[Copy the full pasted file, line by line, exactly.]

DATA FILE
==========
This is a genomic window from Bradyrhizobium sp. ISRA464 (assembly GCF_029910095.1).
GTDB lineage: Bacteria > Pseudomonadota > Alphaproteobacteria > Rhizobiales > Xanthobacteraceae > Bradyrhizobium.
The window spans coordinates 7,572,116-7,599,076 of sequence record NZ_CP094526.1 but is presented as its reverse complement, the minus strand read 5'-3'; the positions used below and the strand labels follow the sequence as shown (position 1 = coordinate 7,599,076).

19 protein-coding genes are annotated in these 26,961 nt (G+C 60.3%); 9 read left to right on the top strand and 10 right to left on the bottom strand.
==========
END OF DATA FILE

This is a genomic window from Bradyrhizobium sp. ISRA464 (assembly GCF_029910095.1).
GTDB lineage: Bacteria > Pseudomonadota > Alphaproteobacteria > Rhizobiales > Xanthobacteraceae > Bradyrhizobium.
The window spans coordinates 7,572,116-7,599,076 of sequence record NZ_CP094526.1 but is presented as its reverse complement, the minus strand read 5'-3'; the positions used below and the strand labels follow the sequence as shown (position 1 = coordinate 7,599,076).

19 protein-coding genes are annotated in these 26,961 nt (G+C 60.3%); 9 read left to right on the top strand and 10 right to left on the bottom strand.